Both Saddam and Assad recognized the value of their countries’ archaeological heritage and adapted it to suit their interpretations of what they thought the Baath Socialist Party should be.
From California to Cairo, none of the films that featured my country, Libya, could step out of an Orientalist vision of camels, belly dancers, an endless desert and, of course, our iconic “Brother Leader.”
In the final years of Moammar Gadhafi’s rule, tensions between the autocrat’s two most prominent sons embodied the key ideological question of how — and if — governance ought to be reformed. The ferocious rivalry contributed to the regime’s disjointed response to the 2011 uprisings — and helped bring about its end.
For one militia commander, a battlefield defeat was payback to the aspiring Libyan strongman Gen. Khalifa Haftar. But it also illustrates in stark clarity how the Middle East’s proxy wars and ideological rivalries have spilled across borders, ensnaring both the innocent and not so innocent.
Political opportunists can thrive on the penchant of people to long for the old authoritarian system and forget its dark sides. Many Libyans increasingly look back at the stability of the Gadhafi years with some nostalgia, even if they fervently supported the 2011 revolution.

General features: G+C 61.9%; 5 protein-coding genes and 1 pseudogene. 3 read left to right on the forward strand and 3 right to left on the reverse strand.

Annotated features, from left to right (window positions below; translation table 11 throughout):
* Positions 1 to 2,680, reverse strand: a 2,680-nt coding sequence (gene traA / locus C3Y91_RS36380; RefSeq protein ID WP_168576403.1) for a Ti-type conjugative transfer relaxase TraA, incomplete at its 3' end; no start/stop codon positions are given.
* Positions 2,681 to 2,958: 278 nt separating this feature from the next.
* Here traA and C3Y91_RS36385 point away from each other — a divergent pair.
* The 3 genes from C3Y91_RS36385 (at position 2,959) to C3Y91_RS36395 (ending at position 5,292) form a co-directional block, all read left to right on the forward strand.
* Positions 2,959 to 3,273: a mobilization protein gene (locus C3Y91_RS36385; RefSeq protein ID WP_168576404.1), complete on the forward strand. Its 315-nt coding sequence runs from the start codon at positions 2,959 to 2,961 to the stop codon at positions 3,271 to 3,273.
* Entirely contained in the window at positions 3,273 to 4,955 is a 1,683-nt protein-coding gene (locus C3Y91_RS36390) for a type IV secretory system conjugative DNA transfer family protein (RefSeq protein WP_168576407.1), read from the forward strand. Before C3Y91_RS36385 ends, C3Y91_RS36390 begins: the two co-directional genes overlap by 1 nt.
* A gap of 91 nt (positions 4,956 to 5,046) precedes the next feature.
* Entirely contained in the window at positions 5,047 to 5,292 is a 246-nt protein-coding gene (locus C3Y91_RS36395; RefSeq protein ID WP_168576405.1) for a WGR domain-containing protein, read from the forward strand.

Libya now has a unified national government that resulted from a peaceful transition of power and handover by the two rival governments. Two top U.N. envoys to Libya say they could have hardly imagined this development a year ago when they were serving in the United Nations.
Abu Salim was once notorious as the prison where Gadhafi’s opponents were imprisoned, all but forgotten. But in a few short years, conflict has changed the memory of that place and the prison has become embroiled in the contested narratives of post-revolution Libya.